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Lawsuit alleging corruption against Butler County officials can proceed, judge says

From left to right: Liberty Township Trustee Tom Farrell, Butler County Auditor Roger Reynold...
From left to right: Liberty Township Trustee Tom Farrell, Butler County Auditor Roger Reynold and Butler County Planning and Zoning Commission Member Buck Rumpke.(Provided)
Published: Jan. 19, 2022 at 11:13 PM EST|Updated: Jan. 20, 2022 at 11:25 AM EST
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BUTLER COUNTY, Ohio (WXIX) - Three Butler County public officials accused of corruption in a lawsuit could face questioning under oath now that a visiting judge determined some portions of the case can proceed.

This comes at a time when one of them, Auditor Roger Reynolds, is under a criminal investigation by the Butler County Sheriff’s Office, Ohio Attorney General’s Office and Ohio Bureau of Criminal Investigation.

Only Liberty Township was dismissed from the lawsuit Wednesday due to governmental immunity, wrote retired Montgomery County Common Pleas Court Judge Dennis Langer in his 38-page decision.

Reynolds and Liberty Township Trustee Tom Farrell are accused in court records of alleged bribery, tortious interference and ethics law violations by an 87-year-old West Chester Township landowner.

Gerald Parks claims he’s lost three development contracts due to their “tortious interference with him and his business dealings,” resulting in a loss of at least $1.3 million.

Reynolds also is accused of alleged extortion, the suit states, and a member of the county’s planning and zoning commission, Bernard “Buck” Rumpke, is accused of an alleged ethics law violation as well as tortious interference, court records show.

All three men are sued in their personal and professional capacities.

Lawyers for the defendants denied the allegations in court records filed last year and asked the judge to throw out the legal action.

The judge, however, wrote in a ruling this week related to Farrell’s request to dismiss the case: “This court is not persuaded.”

FOX19 NOW reached out to lawyers of all parties for comment.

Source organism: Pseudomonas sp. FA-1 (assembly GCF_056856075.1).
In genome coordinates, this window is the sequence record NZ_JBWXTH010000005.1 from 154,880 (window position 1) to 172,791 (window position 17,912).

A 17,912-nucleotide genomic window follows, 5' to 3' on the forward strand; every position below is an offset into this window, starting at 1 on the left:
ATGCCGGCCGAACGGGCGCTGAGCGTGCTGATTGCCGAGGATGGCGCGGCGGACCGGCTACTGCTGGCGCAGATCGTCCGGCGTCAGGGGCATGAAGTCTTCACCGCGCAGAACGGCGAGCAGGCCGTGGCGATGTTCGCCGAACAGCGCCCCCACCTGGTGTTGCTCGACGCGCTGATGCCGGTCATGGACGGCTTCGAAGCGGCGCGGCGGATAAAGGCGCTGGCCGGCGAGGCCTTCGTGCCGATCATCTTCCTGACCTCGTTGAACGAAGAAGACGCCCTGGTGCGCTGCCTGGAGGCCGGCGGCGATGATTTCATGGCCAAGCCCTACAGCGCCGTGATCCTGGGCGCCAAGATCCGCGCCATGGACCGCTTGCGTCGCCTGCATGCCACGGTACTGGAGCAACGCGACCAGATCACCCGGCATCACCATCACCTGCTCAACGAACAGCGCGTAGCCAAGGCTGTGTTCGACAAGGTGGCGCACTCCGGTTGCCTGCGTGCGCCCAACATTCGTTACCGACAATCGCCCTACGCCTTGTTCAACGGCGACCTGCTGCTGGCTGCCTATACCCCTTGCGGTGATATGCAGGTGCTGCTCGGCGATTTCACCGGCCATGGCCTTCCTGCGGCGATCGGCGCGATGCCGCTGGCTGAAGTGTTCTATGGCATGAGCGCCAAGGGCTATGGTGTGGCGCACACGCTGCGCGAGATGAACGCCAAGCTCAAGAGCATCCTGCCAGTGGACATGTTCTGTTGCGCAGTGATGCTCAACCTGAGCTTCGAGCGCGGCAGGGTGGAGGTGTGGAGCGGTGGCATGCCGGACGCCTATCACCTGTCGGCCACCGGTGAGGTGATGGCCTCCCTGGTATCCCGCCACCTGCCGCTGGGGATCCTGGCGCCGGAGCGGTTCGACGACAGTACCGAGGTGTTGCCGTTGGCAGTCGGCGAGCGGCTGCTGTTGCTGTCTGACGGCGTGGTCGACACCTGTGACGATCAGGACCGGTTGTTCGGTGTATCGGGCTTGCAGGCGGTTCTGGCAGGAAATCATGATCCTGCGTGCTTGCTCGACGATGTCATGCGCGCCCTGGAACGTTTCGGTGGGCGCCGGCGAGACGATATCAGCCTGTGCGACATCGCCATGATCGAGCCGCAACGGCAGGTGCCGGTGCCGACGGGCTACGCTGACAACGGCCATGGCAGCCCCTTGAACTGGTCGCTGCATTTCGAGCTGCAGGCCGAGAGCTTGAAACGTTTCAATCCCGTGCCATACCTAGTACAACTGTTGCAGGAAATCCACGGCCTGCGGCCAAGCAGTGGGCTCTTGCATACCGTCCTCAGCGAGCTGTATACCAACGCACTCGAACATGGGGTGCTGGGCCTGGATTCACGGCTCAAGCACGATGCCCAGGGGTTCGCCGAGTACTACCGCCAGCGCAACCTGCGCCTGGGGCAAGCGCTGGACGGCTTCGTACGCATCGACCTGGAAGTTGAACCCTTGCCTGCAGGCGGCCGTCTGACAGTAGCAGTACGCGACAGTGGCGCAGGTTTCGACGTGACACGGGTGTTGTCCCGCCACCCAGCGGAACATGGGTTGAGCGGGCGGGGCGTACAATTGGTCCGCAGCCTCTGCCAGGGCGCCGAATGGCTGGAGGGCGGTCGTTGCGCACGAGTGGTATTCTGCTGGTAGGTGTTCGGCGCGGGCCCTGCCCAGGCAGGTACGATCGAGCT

Reynolds’ lawyer declined to comment.

Rumpke’s lawyer did not respond.

“The Township does not comment on pending litigation,” responded Scott Phillips, the attorney for Liberty Township who also represents Farrell as a trustee and in his personal capacity.

Farrell re-issued a statement he put out last fall after the lawsuit was filed. It reads in part: “Lawsuits are one of the risks of being an elected official, as it is often times the last resort for those who fail to meet our zoning standards.

“I have spent my entire life building a reputation of honesty and fairness, I have heard zoning cases for almost 20 years, I have always, and will always, listen to both sides and follow the rules and regulations set forth by the ORC, our zoning, and our comprehensive vision plan. Please do not let questionably timed false accusations against me affect a reputation that took a lifetime to build. The township is filing a motion to dismiss, and I am confident that these false allegations will be dismissed and my reputation for honesty and fairness supported.”

The Ohio Supreme Court had to step in and appoint the visiting judge last year to oversee the case after all seven judges in Butler County Common Pleas Court recused themselves.

The lawsuit alleges Parks’ civil rights were violated by a series of events that began after he turned down an “undervalued” offer from Reynolds to purchase one of his parcels of land in 2015.

At the time, Parks and his family were coping with his wife’s terminal cancer diagnosis.

Reynolds was raised in a home with his parents and siblings that is next door to the Parks family on the West Chester side of Hamilton-Mason Road, according to the lawsuit.

The lawsuit claims Reynolds attempted to take advantage of his wife’s illness by expressing that he was aware of Parks’ financial condition because of it and “he just wanted to help by purchasing the Property.

“In October 2015, Roger Reynolds made Mr. Parks an undervalued offer via what was titled an option contract for the purchase price of $475,000 and a down payment of $9,000,” court documents state.

Following this offer, Mr. Reynolds pressured Mr. Parks to make a decision to sell the Property to himself by claiming he was in a position to assure any proposed development on (Parks’ land) on Hamilton Mason Road would be approved by the local zoning boards.